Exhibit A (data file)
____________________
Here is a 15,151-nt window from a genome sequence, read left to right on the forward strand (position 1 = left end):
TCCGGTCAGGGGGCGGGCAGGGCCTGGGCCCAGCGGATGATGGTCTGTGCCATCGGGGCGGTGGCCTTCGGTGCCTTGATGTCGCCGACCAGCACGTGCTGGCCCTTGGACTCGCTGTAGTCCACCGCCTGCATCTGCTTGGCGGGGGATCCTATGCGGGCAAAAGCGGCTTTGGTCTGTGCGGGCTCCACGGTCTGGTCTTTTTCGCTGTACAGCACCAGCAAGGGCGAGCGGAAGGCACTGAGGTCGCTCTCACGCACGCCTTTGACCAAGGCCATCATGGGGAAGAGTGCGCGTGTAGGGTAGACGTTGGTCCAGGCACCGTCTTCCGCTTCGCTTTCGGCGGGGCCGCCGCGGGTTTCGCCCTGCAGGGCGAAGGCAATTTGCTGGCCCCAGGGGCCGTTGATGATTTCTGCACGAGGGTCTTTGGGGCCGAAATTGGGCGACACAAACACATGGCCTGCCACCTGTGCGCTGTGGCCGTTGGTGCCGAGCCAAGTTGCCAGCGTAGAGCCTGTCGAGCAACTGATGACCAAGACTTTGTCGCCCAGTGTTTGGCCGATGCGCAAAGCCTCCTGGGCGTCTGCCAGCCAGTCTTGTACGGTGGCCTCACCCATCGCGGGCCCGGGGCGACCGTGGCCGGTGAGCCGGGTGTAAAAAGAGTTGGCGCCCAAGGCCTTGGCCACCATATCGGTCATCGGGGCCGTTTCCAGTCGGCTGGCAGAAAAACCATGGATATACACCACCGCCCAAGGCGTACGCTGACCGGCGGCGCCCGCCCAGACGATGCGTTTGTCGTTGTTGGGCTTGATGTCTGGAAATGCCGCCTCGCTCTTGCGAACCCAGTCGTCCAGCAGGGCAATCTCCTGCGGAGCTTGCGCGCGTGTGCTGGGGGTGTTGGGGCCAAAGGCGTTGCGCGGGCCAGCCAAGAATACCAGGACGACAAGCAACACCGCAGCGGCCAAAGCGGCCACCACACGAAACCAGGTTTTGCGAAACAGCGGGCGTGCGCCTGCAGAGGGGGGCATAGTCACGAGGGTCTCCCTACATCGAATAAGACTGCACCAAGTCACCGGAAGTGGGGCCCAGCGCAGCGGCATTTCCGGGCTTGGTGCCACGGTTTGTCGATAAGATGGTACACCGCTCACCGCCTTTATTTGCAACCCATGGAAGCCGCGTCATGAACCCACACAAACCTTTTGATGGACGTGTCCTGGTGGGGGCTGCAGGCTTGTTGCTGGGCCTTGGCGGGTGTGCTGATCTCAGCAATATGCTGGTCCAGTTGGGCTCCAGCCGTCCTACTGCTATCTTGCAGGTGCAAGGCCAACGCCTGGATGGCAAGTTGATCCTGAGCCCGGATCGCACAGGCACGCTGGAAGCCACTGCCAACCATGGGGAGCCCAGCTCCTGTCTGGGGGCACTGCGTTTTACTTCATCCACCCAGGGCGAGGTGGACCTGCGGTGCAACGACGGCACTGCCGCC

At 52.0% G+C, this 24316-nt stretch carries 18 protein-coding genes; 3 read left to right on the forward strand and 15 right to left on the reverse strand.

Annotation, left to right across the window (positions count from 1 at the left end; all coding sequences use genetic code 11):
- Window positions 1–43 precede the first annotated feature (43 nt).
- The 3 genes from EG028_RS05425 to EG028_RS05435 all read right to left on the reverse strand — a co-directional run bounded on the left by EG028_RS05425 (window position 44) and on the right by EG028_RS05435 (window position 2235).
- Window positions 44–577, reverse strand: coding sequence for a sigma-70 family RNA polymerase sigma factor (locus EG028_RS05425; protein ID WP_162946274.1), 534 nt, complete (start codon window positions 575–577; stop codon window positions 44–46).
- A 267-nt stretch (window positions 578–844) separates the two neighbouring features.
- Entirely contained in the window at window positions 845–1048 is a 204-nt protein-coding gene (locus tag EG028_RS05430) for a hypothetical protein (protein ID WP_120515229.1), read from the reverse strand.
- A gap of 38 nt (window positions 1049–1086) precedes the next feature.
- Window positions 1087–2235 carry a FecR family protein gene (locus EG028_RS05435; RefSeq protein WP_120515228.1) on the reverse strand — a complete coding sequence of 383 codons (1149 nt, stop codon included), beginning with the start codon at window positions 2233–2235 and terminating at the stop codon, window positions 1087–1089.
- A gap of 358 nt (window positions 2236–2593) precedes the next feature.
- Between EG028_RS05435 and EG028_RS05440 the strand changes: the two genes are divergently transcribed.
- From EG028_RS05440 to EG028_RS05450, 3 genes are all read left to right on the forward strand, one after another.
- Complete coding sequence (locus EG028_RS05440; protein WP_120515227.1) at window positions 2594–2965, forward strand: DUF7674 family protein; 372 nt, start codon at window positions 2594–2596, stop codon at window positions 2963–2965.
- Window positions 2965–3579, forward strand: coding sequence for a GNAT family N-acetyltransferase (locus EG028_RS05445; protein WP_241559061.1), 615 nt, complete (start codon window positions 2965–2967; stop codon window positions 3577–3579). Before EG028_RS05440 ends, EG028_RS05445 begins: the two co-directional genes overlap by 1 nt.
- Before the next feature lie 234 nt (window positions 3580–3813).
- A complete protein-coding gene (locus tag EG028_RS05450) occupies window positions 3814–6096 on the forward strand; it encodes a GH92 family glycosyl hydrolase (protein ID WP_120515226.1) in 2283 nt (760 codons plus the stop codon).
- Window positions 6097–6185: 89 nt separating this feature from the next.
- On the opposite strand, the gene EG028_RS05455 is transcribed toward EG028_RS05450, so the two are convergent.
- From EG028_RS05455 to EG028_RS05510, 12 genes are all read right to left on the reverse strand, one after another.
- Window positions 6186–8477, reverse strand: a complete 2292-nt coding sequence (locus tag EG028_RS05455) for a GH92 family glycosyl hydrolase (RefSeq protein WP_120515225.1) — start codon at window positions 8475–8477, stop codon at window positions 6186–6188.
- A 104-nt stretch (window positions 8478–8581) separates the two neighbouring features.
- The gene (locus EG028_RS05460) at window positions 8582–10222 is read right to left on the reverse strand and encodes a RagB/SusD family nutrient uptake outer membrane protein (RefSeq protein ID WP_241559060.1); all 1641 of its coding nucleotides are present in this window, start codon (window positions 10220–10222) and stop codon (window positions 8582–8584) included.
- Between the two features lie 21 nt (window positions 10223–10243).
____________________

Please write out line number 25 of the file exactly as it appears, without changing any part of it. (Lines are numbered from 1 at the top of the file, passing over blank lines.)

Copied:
- Between the two features lie 21 nt (window positions 10223–10243).